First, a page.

Some of the methods The Joint Commission used to reduce falls were seasonal emails about appropriate footwear for changing weather and a pamphlet on the risks associated with walking surface conditions, carrying work-related or personal items, and types of luggage.


Joint Commission posts prepublication standards online

The Joint Commission just posted prepublication standards for disease-specific care critical access hospitals, nursing care centers, laboratories and point-of-care testing. The standards have not been officially published in print or added to the Joint Commission’s collection of e-manuals.

Proposed requirements for Behavioral Health Home certification product

The Joint Commission is developing an optional Behavior Health Home Care certification product focused on integration and coordination of behavioral and physical health care with the goal of improving individual’s outcomes, and is seeking input from the field on proposed requirements.

Organizations seeking this certification must be accredited under the Behavioral Health Care program.

To read more about this standard field review, visit The Joint Commission website.


JCR launches JCCAP certification program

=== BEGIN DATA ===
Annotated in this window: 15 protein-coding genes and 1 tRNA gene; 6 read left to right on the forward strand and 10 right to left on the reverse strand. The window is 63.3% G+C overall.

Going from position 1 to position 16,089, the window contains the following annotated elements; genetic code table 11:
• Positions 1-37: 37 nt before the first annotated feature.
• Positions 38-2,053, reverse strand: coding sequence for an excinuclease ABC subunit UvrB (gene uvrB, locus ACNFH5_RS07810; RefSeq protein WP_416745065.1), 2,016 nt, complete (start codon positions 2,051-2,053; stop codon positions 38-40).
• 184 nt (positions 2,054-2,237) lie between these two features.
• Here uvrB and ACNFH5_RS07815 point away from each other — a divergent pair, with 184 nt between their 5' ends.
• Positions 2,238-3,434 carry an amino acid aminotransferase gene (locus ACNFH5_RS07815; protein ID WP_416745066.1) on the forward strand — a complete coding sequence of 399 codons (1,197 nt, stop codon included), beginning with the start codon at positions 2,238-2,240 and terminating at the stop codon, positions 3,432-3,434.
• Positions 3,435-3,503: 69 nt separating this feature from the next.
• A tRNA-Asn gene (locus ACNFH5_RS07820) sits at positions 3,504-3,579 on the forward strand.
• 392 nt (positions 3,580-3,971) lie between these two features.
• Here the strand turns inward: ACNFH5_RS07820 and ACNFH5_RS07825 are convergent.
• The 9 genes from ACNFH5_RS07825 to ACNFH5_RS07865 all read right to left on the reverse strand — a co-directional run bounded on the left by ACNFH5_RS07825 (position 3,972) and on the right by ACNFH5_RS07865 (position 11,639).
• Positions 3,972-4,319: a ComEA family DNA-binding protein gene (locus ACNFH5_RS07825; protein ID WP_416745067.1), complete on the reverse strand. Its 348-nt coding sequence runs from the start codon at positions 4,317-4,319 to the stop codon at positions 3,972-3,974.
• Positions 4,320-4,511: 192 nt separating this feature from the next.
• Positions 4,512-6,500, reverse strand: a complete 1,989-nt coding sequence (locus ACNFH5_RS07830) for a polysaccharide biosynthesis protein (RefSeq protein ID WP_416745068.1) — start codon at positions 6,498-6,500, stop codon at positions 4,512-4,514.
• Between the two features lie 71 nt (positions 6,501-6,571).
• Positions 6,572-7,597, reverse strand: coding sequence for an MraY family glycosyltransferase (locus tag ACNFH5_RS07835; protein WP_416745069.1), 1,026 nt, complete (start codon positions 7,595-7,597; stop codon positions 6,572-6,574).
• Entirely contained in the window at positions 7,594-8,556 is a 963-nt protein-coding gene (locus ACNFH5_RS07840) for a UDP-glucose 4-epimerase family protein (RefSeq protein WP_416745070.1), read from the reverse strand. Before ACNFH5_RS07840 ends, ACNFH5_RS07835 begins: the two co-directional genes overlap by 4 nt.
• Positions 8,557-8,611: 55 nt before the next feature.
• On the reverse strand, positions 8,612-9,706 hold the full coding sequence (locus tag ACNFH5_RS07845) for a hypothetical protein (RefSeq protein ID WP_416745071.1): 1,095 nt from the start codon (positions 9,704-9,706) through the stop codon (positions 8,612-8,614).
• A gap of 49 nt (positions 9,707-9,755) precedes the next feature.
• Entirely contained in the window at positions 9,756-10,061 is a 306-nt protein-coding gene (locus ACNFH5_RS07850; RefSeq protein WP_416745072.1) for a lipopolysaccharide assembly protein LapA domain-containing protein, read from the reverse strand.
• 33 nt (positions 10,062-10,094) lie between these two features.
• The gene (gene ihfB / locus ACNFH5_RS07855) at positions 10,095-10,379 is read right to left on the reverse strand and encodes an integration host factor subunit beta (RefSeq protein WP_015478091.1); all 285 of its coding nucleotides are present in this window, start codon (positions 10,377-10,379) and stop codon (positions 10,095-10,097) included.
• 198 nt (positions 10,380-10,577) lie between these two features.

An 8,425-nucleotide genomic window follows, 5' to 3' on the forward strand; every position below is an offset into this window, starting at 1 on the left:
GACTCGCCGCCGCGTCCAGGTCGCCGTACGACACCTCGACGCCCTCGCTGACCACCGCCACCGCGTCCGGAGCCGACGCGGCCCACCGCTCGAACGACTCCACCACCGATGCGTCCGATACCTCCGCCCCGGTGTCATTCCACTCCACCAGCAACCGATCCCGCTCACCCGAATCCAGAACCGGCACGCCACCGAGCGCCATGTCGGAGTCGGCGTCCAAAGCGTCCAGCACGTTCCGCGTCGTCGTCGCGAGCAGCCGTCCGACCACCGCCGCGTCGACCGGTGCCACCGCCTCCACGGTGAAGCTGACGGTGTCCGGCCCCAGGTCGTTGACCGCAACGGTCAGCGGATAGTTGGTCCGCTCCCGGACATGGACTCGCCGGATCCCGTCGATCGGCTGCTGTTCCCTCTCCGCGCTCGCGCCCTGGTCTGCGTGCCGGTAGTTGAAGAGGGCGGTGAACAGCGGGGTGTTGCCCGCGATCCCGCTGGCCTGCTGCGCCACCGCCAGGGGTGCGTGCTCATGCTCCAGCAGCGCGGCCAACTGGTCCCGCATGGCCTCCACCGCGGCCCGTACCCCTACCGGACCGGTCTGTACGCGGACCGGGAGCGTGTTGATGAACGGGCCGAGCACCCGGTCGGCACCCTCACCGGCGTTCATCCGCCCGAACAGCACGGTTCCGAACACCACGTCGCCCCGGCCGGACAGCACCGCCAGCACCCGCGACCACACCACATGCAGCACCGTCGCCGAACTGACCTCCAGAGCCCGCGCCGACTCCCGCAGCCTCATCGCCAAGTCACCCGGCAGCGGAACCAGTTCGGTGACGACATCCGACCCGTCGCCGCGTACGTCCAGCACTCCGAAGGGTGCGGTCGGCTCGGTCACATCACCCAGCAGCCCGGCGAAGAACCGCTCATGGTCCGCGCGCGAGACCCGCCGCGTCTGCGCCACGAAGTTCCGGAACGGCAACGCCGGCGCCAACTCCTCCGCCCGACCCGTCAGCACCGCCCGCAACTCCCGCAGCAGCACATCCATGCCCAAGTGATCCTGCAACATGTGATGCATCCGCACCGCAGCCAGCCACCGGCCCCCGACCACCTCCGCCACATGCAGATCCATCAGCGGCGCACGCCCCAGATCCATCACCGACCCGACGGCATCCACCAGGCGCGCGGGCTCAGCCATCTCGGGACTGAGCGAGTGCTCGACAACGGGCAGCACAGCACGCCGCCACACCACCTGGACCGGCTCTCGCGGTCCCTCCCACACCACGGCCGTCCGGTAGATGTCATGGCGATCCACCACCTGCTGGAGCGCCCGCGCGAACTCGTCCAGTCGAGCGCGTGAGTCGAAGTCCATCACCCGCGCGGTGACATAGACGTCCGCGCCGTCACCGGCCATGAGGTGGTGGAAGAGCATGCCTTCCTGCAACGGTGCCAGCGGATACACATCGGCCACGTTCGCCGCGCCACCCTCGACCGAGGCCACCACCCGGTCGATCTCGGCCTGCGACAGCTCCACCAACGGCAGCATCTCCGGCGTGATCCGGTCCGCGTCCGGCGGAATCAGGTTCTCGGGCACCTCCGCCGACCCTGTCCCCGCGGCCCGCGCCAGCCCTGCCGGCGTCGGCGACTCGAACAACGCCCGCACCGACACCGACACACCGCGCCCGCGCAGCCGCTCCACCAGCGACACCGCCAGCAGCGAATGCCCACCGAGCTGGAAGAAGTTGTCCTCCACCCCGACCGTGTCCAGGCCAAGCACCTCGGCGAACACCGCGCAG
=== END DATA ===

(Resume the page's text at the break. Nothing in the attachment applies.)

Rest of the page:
Last week while we were in Orlando preparing for the AHAP conference, Joint Commission Resources (JCR) announced the release of the Joint Commission Certified Accreditation Professional (JCCAP) program, a professional certification program designed specifically for Joint Commission accreditation professionals.

To get the JCCAP credential, accreditation professionals must pass an exam on topics surrounding The Joint Commission accreditation standards and processes. The exam focuses on the standards areas of Medical Staff, Environment of Care, and Leadership, as well as patient safety, ongoing performance and organizational analysis, and requirements of the Centers for Medicare & Medicaid Services (CMS) related to hospitals.

Eligibility for the JCCAP includes:

  • Baccalaureate degree or higher and current employment at a hospital or healthcare organization/system for a minimum of two years; or an associate’s degree or RN and five years experience in an accreditation preparation, assistance, coordination, management or maintenance role
  • Current job description of the applicant
  • Letter confirming current position and responsibilities from an organization executive
  • Maintaining certification requires 30 JCR continuing education credits during the three-year certification period, or successfully completing the recertification exam and 10 continuing education credits.

Application opens on September 5, 2012, and the exam will be offered quarterly, starting in January 2013. Visit Joint Commission Resources for a more information.

Certification programs are a great way to distinguish and recognize the accreditation profession and achieve individual professional growth. Did you know that the Certified Specialist in Healthcare Accreditation (CSHA) certification program covers all accrediting bodies and accepts a wide range of continuing education credits (JCR, HCPro, IHI, and more)? Click here to read more about the CSHA certification program.